1) Don't worry about it for this draft. Write your entire book. Get it down on paper. Then put in a drawer for a month. Then, when it's finished and you have a little distance, you can go back and see where there's room to insert other scenes and slow events down. You don't want to kill the momentum of your writing by spending so much time fussing over ...


10

One good trick is to choose a point of view characters who is at the low end of technical competence. That way your other characters will talk down to them (and the reader), avoiding technical descriptions which involve numeric and scientific details. A cub reporter, the ship's recreation officer, or a hobbit from a backwards and far-off land... these are ...


10

I'm starting to grok that the narrative that accompanies dialog has a fair amount of internal thought that is not immediately recognized as such. Unspoken reaction, deepening of the story. This means you want to be in your character's head as you're writing. Here's a meaningless example: "Hey let's head to the beach." "Alright. I'll grab my ...


10

I'll say what has been said in my own way: A long block of JUST dialogue is generally an under-imagined scene. The dialogue takes place in a setting, with its own sights, sounds, smells and temperature and humidity and interruptions. If the characters are telling each other things they don't know; they have reactions and private thoughts. Most people are ...


10

Story actions should serve multiple purposes There's limited space in narration to get across what you're trying to say. Sure, you can always make the story longer - and bore or annoy people. (Your stated concern.) You say you originally introduced the explaining big words to illustrate a deficiency in your protagonist's education. That's actually a ...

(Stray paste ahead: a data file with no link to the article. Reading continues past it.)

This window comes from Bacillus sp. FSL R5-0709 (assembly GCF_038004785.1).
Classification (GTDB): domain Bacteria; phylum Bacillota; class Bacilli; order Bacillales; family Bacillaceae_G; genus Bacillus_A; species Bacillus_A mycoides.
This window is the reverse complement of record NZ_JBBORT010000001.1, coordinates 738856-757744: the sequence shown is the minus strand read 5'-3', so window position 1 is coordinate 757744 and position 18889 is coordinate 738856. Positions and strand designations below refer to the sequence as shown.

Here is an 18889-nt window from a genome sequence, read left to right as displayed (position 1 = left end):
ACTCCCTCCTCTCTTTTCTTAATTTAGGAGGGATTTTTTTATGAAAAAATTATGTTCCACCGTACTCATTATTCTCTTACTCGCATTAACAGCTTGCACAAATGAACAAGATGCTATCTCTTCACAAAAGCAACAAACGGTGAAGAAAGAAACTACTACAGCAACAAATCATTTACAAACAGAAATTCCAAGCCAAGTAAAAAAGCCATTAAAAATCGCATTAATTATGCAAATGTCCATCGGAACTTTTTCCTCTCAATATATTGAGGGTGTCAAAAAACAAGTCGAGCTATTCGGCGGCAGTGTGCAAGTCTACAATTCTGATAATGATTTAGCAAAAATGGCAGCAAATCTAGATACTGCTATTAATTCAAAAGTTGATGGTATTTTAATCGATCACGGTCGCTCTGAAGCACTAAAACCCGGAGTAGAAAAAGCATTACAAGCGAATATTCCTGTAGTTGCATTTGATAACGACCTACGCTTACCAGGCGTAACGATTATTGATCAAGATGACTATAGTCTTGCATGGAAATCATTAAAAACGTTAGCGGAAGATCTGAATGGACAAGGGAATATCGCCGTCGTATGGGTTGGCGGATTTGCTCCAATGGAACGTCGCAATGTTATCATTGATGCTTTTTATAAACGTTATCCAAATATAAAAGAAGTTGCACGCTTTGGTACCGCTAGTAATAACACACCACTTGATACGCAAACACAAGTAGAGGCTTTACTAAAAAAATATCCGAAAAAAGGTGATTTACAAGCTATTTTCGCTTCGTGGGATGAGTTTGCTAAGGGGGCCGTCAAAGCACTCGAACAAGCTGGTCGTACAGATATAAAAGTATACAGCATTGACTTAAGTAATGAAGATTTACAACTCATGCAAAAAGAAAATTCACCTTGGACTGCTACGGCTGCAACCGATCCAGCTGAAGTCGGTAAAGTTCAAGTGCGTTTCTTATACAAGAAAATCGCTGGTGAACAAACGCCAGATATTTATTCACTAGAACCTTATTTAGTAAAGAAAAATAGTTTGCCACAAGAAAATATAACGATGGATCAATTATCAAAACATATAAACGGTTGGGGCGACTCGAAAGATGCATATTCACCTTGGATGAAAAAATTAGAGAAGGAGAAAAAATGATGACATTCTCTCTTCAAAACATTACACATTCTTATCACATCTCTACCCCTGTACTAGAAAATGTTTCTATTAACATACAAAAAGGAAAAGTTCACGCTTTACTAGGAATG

10

Forget necessary - don't pass up the opportunity for a moment of drama and poignance as you reveal the cracks in your stoic character's facade. Because you have the scriptwriting tag, I'm less concerned about introducing an otherwise foreign POV, so put in just a touch of monologue wherever it might fit: [MC]'s eyes filled with tears. "You deserved ...


9

Describe the effects, particularly where the effects in space without the presence of air resistance/friction differ from the familiar effects in an atmosphere where friction slows things down. Thucydides' answer to your question in Worldbuilding SE gave several possibilities, e.g. "Kinetic energy weapons will go until they run into something." Since your ...